Masterful use of hashtags aside, there are a few ways to look at Rose’s tweet:
The first is that all political correctness was off the table once Kanye’s just-below-the-surface misogyny reared its head and he shamed Rose for her past as a sex worker, and so she was completely in the right to evoke ass-play as a diss.
The second way to look at her tweet is to praise it for its subversiveness, and to bow to Rose for her ability to so efficiently undermine the über-masculine identity Kanye supposedly wants to embody. She knew that all she had to do to emasculate someone so (seemingly) concerned with being viewed as a mainstream symbol of the all-powerful phallus was mention a pretty standard heterosexual sex act. Some form of this thinking is the most popular, and the one responsible for all of the celebratory blog posts out there. (From Fox Sports: “Kanye West Gets Killed By A Stripper On Twitter”? Really?)
This is, ahem, problematic, though, because the entire purpose of the tweet has to have been to make Kanye look gay. That is to say, celebrating Rose’s tweet gives power to the idea that it’s belittling, or an insult, to saddle a straight man with a predilection for butt stuff that is perceived to be gay. In 2016, this shouldn’t be the case, especially among the progressive media set. But it especially shouldn’t be the case for Kanye West, who has spoken out against the rampant homophobia in the rap world. Apparently Rose did get to him, though, because Kanye felt the need to say this:
Like most of Kanye’s controversies, this whole discussion is more complicated than it would seem. Arguments about his layered misogyny — ones supported by his tweets about Rose — are grounded in, at the very least, the content of his songs. Arguments about Kanye’s obsession with masculinity, on the other hand, are unfounded, based only on our own perception of blackness and homophobia in black communities, particularly the hip-hop community. So it might seem safe to assume that Kanye falls in line with the perceived norm in that community. But there’s proof that, for most of his adult life, Kanye has been, at the very least, accepting of gay people.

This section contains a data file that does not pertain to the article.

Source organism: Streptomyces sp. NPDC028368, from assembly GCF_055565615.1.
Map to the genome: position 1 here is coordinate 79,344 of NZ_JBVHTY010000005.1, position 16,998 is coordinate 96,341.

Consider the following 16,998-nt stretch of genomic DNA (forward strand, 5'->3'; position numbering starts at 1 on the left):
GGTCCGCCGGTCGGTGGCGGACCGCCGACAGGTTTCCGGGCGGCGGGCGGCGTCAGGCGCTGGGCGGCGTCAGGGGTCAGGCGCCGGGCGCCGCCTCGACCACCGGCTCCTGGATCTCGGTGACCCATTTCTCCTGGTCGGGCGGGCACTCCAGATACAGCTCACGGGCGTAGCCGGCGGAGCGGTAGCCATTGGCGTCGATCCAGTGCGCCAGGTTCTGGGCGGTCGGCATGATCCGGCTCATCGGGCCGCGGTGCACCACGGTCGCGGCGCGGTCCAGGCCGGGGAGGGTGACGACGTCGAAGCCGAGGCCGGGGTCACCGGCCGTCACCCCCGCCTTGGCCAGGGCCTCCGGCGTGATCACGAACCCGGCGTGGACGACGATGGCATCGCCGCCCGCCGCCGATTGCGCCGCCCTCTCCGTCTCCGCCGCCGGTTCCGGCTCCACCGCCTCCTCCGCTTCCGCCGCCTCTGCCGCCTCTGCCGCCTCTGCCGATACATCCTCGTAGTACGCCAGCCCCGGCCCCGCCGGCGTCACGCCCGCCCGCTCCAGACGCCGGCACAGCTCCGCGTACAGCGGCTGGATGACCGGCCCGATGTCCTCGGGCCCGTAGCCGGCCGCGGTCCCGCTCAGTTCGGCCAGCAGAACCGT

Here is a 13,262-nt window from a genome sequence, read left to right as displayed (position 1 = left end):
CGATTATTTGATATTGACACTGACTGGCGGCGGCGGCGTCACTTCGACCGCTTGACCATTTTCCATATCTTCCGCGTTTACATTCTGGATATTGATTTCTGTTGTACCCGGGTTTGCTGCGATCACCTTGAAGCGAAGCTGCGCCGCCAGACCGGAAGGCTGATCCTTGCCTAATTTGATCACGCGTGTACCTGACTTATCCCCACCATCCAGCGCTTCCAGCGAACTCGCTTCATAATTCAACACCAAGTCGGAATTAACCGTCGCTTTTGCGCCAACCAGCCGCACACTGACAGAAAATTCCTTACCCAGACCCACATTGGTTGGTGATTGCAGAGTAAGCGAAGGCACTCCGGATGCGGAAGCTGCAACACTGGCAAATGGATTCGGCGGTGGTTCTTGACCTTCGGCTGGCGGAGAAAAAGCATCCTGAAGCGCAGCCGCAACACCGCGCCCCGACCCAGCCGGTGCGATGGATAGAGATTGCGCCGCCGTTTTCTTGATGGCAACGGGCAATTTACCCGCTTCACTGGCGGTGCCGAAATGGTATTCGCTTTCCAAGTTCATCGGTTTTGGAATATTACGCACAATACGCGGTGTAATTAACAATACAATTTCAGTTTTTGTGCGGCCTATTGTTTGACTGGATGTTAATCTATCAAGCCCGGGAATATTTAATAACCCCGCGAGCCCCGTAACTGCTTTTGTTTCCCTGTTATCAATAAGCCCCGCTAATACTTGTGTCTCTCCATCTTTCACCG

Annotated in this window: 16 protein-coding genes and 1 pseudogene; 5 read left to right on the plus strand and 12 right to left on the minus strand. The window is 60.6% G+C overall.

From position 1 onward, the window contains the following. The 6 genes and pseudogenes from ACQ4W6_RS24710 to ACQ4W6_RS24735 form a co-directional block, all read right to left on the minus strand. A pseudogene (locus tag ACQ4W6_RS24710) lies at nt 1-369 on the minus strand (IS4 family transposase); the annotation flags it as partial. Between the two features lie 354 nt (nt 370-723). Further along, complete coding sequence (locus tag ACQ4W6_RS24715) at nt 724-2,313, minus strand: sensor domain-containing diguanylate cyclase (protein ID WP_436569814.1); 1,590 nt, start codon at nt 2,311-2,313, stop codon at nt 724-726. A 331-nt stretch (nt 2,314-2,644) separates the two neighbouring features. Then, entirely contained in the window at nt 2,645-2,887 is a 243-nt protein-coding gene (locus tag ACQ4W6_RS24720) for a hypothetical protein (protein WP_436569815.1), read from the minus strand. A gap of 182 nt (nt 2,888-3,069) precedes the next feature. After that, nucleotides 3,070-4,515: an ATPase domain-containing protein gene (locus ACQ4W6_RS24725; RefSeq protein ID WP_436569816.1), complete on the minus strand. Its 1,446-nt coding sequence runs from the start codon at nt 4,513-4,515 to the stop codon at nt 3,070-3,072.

Take, for instance, the above MTV News clip from 2005, in which Kanye discusses how his need for a masculine figure in his life led him to an initial embrace of his community’s homophobia, only to later learn that his own cousin was gay, forcing him to confront his bias. There’s also his longtime obsession with fashion — an interest that has, however inaccurately, historically been associated with gayness — which has only recently translated to Kanye being an actual fashion designer. For a straight man like West to participate so openly in fashion, to fawn over things like design and wearing “skinny jeans,” you’d assume that the dude was secure in his identity. But if Kanye is so comfortable in his manhood, as he told Sway in 2009, why buy into Rose’s ploy by responding to her tweets? Because Kanye has to have the last word, and he’s actually insecure as hell. And he also knows that the public, and more importantly his fans, are not as progressive as he is.
I have a bad habit of giving Kanye the benefit of the doubt, so I won’t do that here. I don’t believe Kanye was immune to Rose’s tweet and yet consciously defended himself because he was afraid of the way his fans might perceive him if they were left to think that he was cool with being “accused” of being down with ass-play. Because, throughout this entire three-day Twitter tirade, Kanye has only been defending what he sees as his integrity. He is a master planner, but he is also an intense defender of himself, and of his family. It’s why Kanye didn’t go off on Wiz’s initial criticism of the name of Waves — he only went off when he misinterpreted a tweet to mean that Wiz was making a public pass at Kim. And it’s also why, unfortunately, Kanye was forced to respond to Amber Rose, who brought the most personal part of Kanye — his ass — into the public conversation.
The hashtag, the blog posts, the currently trending #KanyeAnalPlaylist: to Kanye, he had no choice, he had to defend himself. And so he did, in his own neurotic, rambling way.
To write further on this, and on Kanye’s motivation throughout, would be pure speculation. Rose’s motivation is clear, though: she wanted to humiliate Kanye, her ex-boyfriend, in the public sphere. He deserved some humiliation. But it says so much about how pernicious a force homophobia remains that an artist so outwardly secure in his sexuality can be so publicly shamed for a sex act that doesn’t even qualify as gay. (I repeat: ass-play is not only for gay men.) And his tweets are still there, among the other 296 highly curated tweets in his feed, none of which address his private life outside of his love for his wife and children. So, suddenly, the man who has made what he says will be the “album of the life” has deemed necessary this defense of his asshole, of his presumed straightness.
I won’t charge Rose with making a homophobic remark, because she’s obviously smarter than that. She didn’t simply come out and call Kanye gay. Instead, she mobilized the hip-hop community’s continued association of gayness with femininity and weakness. This isn’t any better or worse than Kanye’s tweet, and yet somehow it is being honored as a stupendous roast. It shouldn’t be. There didn’t have to be a winner in this beef, but Kanye went ahead and made himself the loser by responding to Rose’s tweet and validating its underlying message, which is that it isn’t OK to be gay. Or to even like butt stuff.